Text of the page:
What are SLVWD's sources of greenhouse gas emissions?
The three primary sources of the District's GHG emissions over the years 2006-2017 are listed below:
- Mobile combustion (District vehicle fleet)
- Stationary combustion (generators and natural gas)
- Purchased electricity (water pumping and building use)
Using established protocols, SLVWD has assessed and reported its greenhouse gas emissions (GHG) for the years:
- 2017 Greenhouse Gas Emissions Report
- 2010 Greenhouse Gas Emissions Report
- 2009 Greenhouse Gas Emissions Report
- 2008 Greenhouse Gas Emissions Report
- 2007 Greenhouse Gas Emissions Report
- 2006 Greenhouse Gas Emissions Report
Reports for all years have been certified by CCAR and CAR, with SLVWD consistently recognized as a "Climate Action Leader."
Comparing SLVWD Greenhouse Gas Emissions from 2006 - 2017
As the chart above shows, the District's largest overall source of GHG emissions are electricity, which is used mostly to operate its deep-water wells and booster pumps. The District previously purchased its electricity from PG&E, which included both fossil-fuel and alternative energy sources in its mix.
In March 2017 Monterey Bay Community Power was formed and the District has started to purchase its electricity through the Community Choice Energy (CCE) model. The CCE model enables communities to choose clean-source power at a cost equivalent to PG&E while retaining PG&E’s role in maintaining power lines and providing customer service. MBCP procures carbon-free and renewable energy to support the electricity needs of their customers. They source their electricity from carbon-free energy sources such as solar, wind, and hydroelectric – they do not use any energy derived from nuclear or fossil-fuel based sources. Purchasing electricity through Monterey Bay Community Power will help the District reduce its GHG emissions.
The District’s mobile combustion emissions are generated by its vehicle fleet. Note that mobile combustion from SLVWD’s vehicle fleet increased with the addition of the Felton system in 2008 and the Lompico system in 2015. This was primarily due to increased driving to service the Felton and Lompico areas. Since 2008, SLVWD has replaced several old vehicles with more fuel-efficient ones, which caused GHGs to drop slightly. It should also be noted the vehicle fleet has grown as the District has expanded taking on new water systems and with new District hires.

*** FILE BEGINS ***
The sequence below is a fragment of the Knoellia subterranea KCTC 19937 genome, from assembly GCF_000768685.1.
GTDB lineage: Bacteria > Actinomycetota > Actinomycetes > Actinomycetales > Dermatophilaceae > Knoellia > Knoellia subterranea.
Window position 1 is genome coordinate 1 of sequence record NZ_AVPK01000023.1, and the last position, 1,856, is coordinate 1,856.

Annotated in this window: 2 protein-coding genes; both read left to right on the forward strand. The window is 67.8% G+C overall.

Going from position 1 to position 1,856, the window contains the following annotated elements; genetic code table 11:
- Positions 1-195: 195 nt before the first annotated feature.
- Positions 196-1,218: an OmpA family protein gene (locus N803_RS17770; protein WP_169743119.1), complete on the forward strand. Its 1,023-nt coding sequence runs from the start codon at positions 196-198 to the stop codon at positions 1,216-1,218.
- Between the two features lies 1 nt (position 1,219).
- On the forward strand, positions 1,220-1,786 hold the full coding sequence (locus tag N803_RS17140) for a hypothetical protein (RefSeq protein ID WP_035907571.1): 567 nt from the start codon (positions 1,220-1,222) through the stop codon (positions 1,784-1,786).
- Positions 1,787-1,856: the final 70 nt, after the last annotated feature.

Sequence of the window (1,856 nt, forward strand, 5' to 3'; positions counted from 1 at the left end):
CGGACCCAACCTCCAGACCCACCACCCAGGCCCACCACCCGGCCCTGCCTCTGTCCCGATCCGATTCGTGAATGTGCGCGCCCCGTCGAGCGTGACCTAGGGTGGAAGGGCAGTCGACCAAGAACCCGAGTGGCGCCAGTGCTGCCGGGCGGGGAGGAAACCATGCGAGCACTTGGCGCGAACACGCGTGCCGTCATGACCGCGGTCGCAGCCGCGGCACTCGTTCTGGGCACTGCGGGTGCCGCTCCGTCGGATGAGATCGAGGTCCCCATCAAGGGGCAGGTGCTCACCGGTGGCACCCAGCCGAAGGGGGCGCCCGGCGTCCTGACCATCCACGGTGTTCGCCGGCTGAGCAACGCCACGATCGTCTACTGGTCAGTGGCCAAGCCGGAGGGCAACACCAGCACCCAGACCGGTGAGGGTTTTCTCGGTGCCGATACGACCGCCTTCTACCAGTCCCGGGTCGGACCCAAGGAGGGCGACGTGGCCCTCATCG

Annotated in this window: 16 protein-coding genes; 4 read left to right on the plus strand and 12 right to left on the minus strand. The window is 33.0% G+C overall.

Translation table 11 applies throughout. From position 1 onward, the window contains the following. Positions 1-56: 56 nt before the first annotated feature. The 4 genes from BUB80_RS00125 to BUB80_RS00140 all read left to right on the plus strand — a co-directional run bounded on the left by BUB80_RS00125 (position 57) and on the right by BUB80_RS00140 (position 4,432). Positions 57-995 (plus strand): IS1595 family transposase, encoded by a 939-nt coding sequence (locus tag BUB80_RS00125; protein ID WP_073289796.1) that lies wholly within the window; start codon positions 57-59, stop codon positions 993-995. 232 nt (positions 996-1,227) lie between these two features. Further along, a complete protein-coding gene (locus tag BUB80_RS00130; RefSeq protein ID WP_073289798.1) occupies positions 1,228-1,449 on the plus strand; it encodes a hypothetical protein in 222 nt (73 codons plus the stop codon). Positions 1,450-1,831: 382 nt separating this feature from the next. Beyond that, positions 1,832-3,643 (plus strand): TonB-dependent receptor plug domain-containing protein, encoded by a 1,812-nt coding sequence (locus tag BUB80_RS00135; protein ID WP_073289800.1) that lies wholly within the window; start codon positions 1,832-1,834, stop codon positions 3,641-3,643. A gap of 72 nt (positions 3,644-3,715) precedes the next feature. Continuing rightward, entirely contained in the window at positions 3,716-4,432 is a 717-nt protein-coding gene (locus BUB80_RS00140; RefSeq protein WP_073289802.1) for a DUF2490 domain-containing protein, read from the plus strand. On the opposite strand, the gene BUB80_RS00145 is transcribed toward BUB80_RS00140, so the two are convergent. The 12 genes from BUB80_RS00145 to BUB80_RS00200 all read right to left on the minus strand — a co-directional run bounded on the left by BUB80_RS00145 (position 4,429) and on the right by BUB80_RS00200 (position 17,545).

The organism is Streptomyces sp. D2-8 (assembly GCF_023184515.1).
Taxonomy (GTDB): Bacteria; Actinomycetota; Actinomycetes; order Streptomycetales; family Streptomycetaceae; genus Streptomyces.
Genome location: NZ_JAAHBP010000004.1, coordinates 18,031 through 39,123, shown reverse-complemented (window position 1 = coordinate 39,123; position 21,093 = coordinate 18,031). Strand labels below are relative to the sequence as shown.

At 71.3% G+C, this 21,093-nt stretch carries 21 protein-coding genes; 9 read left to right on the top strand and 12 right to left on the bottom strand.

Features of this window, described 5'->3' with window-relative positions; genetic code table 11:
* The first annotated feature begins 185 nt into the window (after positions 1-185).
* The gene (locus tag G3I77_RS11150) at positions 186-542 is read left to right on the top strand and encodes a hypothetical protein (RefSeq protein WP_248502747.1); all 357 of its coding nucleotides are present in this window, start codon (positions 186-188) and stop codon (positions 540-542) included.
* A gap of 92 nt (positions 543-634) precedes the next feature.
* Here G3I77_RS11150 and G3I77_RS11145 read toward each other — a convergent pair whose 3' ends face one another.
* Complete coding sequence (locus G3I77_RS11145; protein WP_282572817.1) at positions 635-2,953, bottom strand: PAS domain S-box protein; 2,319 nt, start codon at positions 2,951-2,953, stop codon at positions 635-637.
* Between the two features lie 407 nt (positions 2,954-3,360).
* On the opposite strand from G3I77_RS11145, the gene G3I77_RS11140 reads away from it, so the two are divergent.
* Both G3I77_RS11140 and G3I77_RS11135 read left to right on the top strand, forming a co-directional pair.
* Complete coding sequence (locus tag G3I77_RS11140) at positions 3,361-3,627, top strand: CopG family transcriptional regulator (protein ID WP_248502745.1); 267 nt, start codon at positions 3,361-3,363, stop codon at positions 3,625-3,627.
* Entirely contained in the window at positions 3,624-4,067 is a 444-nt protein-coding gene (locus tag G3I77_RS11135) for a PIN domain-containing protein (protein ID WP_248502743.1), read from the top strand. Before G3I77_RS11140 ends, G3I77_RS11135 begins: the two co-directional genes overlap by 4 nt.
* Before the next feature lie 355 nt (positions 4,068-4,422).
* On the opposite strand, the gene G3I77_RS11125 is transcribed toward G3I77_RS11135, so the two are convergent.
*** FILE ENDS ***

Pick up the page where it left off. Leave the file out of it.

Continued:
The District's emissions from stationary combustion are generated by natural gas and other fossil fuels to run generators. Most generators are only used during power outages or other emergencies.
The large majority of the District's electricity powers groundwater pumping and booster bumps. In wet years’ groundwater pumping starts relatively late in the season and demand for water is generally lower. In dry years, groundwater pumping starts earlier in the season, and demand for water is generally higher.
As the charts above show, the District's GHG emissions from purchased electricity generally increases with the number of kwh used in every year, but it also depends on our electricity provider’s mix of fuel sources (starting in 2017 the District will be purchasing all carbon-free energy).
For example, compared to 2007, in 2008 PG&E's energy portfolio was more fossil fuel intensive. One of the alternative fuel sources that PG&E reduced in 2008 was hydropower, due to the statewide drought. In 2009, even though the District's kwh increased slightly, its GHG emissions dropped somewhat, which reflects a subsequent change in PG&E's mix of fuel sources.
2011 was a wetter year, PG&E had more alternative fuels in its energy portfolio, and, perhaps most significantly, the solar panel installation at Lyon and Felton treatments plants began producing electricity in July 2011. To learn more about our solar panel energy production, visit this page.
With each successive year of reporting, the District has gained valuable new information to assist it in assessing levels and identifying sources of its GHG emissions. Because the District cannot control droughts or influence the choice of energy sources by PG&E, the District increased its own use of alternative and renewable sources of electricity. In 2011, the District invested in a substantial solar project, which contributed to a significant reduction that year in both kwh of purchased electricity and GHG emissions. As the way purchased energy changes with options such as purchasing from Monterey Bay Community Power, the District expects GHG emissions to drop significantly in the coming years.